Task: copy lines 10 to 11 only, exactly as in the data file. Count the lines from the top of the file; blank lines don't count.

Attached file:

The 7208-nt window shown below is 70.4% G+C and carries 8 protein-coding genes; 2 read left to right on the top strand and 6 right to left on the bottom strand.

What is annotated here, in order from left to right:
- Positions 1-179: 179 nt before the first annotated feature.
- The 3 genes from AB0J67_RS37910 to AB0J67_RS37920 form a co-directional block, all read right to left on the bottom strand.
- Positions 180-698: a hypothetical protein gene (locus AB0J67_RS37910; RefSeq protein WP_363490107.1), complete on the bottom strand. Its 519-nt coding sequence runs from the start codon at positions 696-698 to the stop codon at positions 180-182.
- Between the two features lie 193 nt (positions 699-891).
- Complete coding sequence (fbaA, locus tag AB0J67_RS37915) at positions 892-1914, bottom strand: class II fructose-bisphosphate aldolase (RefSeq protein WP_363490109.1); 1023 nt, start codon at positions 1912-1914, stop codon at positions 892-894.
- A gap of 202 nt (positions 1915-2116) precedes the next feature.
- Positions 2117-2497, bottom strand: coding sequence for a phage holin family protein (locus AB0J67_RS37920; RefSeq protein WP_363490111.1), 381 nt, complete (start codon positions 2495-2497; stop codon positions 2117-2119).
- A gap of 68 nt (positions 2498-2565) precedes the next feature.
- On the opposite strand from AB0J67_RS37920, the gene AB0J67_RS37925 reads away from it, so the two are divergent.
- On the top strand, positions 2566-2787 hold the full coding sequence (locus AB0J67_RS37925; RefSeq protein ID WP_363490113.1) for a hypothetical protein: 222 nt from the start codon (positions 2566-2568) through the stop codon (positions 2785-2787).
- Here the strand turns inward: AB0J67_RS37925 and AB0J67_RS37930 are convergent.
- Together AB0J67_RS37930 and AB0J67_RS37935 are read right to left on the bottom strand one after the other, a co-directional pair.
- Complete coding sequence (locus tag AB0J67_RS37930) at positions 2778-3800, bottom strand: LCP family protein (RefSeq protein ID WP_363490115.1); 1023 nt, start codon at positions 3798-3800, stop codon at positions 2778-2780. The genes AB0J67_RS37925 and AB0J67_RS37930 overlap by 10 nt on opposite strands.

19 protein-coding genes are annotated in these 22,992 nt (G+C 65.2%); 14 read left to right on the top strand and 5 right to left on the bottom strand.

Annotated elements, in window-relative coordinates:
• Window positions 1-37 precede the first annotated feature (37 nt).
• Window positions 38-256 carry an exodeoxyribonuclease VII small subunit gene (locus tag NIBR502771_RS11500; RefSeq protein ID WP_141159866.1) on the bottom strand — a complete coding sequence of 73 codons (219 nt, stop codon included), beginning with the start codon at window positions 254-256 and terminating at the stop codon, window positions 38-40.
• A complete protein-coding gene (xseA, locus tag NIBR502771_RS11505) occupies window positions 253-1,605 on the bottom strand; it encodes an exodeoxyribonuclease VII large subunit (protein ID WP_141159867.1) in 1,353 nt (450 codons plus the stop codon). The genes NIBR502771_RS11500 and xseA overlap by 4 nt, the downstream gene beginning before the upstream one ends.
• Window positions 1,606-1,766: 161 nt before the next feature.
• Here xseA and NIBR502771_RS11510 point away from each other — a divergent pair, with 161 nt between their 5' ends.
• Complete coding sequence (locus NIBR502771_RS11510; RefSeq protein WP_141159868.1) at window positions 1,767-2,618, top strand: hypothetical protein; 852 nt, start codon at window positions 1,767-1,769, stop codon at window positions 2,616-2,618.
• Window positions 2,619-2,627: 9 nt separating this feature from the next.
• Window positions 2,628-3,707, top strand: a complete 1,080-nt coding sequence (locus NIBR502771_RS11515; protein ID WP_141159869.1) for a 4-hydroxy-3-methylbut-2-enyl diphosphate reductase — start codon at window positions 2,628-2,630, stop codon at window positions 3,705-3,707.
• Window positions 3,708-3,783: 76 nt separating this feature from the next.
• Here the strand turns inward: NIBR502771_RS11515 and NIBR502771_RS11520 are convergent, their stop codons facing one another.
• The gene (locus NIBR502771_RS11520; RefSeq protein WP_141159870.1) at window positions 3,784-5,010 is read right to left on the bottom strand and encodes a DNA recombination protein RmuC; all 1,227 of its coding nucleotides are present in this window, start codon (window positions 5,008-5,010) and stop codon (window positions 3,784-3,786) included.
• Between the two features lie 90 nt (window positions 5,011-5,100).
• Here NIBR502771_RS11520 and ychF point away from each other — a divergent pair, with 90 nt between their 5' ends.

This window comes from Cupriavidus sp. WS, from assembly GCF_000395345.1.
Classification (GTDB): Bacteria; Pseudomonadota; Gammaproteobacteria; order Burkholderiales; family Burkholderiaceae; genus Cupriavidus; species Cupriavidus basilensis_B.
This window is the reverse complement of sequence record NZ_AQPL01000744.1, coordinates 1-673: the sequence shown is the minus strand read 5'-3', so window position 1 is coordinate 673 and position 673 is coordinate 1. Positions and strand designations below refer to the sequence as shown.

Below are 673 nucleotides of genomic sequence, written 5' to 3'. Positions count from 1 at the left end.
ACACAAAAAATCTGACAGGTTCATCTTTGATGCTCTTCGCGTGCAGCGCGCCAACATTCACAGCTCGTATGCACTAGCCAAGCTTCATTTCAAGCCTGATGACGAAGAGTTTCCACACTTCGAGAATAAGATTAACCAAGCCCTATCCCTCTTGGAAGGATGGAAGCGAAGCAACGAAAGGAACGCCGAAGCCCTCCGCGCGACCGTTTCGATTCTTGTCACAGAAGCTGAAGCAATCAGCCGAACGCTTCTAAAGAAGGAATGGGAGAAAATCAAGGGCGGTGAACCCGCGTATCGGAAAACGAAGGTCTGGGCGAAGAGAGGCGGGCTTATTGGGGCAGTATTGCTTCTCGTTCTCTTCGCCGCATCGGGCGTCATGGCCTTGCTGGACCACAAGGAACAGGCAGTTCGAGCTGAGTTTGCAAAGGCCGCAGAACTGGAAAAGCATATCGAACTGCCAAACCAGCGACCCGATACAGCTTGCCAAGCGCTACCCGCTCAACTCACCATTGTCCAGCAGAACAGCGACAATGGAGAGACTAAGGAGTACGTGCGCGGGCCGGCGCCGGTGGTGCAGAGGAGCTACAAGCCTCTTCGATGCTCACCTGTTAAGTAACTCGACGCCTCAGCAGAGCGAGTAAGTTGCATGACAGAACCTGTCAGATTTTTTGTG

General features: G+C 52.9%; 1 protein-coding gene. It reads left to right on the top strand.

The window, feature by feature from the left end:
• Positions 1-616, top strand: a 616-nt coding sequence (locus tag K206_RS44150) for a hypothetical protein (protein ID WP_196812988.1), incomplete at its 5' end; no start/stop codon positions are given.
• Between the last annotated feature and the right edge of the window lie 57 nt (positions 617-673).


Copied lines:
- A gap of 68 nt (positions 2498-2565) precedes the next feature.
- On the opposite strand from AB0J67_RS37920, the gene AB0J67_RS37925 reads away from it, so the two are divergent.